|Publication number||US5530641 A|
|Application number||US 08/232,319|
|Publication date||Jun 25, 1996|
|Filing date||Apr 25, 1994|
|Priority date||May 17, 1991|
|Publication number||08232319, 232319, US 5530641 A, US 5530641A, US-A-5530641, US5530641 A, US5530641A|
|Original Assignee||Olympus Optical Co., Ltd.|
|Export Citation||BiBTeX, EndNote, RefMan|
|Patent Citations (9), Non-Patent Citations (4), Referenced by (13), Classifications (23), Legal Events (4)|
|External Links: USPTO, USPTO Assignment, Espacenet|
This application is a continuation of U.S. patent application Ser. No. 07/877,311, filed May 1, 1992, now abandoned.
1. Field of the Invention
The present invention relates to a method of optically recording/reproducing data on/from a recording medium, a reproducing apparatus to which the method is applied, and a recording medium applied to the method and reproducing apparatus.
2. Description of the Related Art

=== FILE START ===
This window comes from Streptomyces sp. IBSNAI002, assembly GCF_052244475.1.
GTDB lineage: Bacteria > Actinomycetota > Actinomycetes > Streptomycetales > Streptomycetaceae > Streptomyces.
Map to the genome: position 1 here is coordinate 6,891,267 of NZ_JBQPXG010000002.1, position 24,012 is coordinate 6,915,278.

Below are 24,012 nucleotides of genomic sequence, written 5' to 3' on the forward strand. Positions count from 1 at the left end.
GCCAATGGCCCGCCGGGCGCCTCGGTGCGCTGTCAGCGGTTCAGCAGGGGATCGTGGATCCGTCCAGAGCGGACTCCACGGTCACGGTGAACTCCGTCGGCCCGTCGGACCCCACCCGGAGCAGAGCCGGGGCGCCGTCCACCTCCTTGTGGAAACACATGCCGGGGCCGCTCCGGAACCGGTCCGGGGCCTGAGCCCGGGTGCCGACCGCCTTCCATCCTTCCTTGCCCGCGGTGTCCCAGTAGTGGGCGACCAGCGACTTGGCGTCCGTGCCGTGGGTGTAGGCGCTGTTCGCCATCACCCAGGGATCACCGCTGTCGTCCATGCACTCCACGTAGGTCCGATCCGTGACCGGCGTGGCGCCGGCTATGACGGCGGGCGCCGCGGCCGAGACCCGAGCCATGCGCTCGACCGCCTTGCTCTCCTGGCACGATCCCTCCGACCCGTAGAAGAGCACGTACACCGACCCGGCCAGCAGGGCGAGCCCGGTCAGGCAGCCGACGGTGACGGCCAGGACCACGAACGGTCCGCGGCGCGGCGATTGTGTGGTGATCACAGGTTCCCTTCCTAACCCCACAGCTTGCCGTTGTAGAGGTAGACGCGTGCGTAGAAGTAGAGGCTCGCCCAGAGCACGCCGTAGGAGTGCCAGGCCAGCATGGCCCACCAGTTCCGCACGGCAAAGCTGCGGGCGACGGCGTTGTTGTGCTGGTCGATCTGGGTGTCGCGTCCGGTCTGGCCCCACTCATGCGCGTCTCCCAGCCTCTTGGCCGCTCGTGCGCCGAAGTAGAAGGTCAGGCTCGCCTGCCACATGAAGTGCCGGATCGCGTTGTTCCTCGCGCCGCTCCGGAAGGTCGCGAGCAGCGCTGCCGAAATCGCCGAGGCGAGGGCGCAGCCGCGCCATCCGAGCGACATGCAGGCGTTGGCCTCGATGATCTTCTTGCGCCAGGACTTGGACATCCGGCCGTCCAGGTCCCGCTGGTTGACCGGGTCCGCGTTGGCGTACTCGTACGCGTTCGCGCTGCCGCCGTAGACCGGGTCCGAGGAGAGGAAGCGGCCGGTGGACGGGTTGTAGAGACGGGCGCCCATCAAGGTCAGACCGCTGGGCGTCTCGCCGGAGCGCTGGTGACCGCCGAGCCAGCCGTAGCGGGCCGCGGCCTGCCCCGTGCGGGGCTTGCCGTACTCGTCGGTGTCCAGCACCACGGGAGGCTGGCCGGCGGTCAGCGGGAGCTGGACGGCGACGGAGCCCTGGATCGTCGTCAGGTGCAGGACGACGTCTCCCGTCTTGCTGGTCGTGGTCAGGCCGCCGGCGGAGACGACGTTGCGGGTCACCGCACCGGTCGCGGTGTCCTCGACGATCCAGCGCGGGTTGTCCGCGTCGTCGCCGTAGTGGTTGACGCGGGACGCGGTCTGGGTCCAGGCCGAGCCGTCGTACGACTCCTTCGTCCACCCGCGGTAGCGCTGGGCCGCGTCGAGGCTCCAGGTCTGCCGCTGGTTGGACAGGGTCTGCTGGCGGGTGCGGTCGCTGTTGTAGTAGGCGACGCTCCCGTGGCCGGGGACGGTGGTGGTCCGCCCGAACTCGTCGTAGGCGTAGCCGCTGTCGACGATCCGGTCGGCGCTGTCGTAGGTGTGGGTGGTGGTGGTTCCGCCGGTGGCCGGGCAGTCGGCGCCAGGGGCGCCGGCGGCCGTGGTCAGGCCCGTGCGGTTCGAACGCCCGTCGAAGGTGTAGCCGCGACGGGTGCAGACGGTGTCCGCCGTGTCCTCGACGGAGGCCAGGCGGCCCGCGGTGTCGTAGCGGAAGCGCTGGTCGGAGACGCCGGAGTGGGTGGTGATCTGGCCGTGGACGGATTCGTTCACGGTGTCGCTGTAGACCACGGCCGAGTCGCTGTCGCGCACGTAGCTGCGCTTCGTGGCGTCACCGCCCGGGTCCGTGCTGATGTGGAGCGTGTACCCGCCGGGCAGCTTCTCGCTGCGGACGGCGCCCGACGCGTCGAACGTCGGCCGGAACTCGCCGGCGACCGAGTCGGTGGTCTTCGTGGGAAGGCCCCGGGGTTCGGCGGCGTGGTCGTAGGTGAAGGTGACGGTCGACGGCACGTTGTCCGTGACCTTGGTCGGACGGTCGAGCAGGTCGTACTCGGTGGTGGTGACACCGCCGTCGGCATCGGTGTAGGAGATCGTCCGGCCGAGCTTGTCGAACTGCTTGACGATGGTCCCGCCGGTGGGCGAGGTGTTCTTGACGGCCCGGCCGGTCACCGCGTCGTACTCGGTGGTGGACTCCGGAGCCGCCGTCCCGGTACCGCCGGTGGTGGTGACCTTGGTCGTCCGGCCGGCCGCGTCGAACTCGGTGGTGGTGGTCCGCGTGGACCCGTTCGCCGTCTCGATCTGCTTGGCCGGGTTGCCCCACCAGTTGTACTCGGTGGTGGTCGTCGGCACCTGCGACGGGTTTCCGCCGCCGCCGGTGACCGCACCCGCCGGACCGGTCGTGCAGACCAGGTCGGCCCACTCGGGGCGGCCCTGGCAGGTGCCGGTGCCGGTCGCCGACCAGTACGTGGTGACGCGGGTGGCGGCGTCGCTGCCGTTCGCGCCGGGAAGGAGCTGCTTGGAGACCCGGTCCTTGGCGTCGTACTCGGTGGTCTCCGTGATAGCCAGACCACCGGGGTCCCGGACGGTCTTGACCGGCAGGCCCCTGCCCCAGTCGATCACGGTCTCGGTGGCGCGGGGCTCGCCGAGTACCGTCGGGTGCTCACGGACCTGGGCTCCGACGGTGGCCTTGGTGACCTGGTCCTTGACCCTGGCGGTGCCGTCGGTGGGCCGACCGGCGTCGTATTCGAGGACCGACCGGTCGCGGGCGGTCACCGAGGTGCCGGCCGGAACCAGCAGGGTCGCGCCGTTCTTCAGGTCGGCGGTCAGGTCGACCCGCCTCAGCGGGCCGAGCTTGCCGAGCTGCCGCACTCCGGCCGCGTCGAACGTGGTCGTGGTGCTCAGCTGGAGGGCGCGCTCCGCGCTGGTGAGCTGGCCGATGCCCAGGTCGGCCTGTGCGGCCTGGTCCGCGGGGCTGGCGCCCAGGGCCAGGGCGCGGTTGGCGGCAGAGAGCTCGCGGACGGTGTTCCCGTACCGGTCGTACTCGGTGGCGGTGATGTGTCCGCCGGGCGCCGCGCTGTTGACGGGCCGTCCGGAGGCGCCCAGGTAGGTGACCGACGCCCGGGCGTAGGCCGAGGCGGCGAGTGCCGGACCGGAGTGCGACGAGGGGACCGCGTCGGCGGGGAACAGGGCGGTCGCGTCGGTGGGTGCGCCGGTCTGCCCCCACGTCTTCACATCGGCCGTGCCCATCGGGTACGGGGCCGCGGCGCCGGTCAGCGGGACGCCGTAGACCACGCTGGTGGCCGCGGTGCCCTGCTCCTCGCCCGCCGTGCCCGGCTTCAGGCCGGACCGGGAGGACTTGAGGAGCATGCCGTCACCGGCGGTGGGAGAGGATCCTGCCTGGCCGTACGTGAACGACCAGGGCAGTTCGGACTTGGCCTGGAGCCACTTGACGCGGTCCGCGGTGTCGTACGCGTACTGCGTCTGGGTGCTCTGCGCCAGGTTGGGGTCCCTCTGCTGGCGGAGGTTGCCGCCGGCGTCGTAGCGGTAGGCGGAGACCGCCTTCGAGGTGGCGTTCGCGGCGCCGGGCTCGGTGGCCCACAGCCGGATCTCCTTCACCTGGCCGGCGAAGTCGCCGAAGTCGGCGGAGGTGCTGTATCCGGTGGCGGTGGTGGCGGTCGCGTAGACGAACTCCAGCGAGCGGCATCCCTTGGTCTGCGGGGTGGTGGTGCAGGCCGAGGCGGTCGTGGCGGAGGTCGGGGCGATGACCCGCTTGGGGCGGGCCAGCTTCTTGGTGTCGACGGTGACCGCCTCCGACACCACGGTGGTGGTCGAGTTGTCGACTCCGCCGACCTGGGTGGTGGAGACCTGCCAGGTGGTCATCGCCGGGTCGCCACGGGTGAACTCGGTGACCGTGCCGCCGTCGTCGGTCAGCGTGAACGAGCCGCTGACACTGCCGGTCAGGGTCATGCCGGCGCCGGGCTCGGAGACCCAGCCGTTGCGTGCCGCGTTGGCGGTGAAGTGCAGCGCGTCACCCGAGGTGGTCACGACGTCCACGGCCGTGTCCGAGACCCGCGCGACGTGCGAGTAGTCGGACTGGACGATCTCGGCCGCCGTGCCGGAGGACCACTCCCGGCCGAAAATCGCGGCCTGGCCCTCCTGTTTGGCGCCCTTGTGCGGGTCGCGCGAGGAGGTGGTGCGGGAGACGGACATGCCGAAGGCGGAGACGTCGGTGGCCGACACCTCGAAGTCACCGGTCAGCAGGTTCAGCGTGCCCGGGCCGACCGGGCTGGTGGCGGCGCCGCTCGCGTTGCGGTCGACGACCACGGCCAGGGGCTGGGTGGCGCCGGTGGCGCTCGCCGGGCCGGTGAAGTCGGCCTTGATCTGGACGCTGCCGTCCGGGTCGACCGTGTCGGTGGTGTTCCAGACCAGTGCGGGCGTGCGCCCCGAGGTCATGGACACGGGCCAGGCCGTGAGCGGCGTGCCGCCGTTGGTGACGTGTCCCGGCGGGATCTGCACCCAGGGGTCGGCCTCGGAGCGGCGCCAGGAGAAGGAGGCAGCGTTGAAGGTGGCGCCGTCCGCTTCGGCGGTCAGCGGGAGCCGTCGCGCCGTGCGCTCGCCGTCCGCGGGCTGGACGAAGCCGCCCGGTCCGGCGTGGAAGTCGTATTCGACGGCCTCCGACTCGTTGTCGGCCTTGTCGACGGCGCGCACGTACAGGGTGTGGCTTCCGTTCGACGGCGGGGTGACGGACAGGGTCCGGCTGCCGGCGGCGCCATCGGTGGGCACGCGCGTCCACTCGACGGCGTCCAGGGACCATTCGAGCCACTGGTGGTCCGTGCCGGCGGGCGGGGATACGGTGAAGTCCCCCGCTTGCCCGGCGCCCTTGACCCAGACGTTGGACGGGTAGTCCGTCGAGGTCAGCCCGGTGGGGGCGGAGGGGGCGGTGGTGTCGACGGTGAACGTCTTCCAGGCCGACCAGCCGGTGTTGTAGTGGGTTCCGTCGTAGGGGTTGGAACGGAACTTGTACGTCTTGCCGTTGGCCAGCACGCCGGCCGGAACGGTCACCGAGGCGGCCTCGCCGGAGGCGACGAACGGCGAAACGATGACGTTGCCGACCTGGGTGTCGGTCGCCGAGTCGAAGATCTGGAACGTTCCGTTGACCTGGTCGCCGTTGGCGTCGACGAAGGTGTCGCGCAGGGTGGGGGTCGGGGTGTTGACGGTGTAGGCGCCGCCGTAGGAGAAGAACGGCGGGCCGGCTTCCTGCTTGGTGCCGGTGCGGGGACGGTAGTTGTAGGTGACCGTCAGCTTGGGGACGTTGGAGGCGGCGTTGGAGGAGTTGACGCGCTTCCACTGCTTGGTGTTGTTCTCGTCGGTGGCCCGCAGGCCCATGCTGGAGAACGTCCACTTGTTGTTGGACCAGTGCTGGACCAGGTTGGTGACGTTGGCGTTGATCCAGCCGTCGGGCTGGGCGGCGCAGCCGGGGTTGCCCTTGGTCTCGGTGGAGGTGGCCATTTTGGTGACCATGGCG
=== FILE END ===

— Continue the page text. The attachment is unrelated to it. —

In a conventional recording medium, the pitch of tracks on which data is recorded is determined on the basis of a minimum diameter (W) of a spot of a reproducing laser beam, which spot is formed when the beam is converged on the recording medium. The beam spot diameter (W) is given by
where λ is the wavelength of a recording/reproducing laser beam, and NA is the numerical aperture of an objective lens for converging the laser beam.
Under general conditions, λ=0.8 μm and NA=about 0.5, and accordingly W=2 μm.
The beam spot of such a laser beam has a Gaussian distribution of intensity. If the beam spot, which is directed to a target track, is displaced to an adjacent track, the data recorded on the adjacent track is superimposed on a reproduced output and a reproduction error may occur (cross-talk effect).
Thus, the track pitch is determined so as not to cause the cross-talk effect.
In general, the track pitch (TP) is set to be equal to the diameter of that component of the beam, whose intensity at the center of the intensity distribution is 1/e2. When the above numerical values are applied, TP=1.6 μm. The track comprises a land and a beam guide groove for enabling the converged beam to scan along the center line of the track.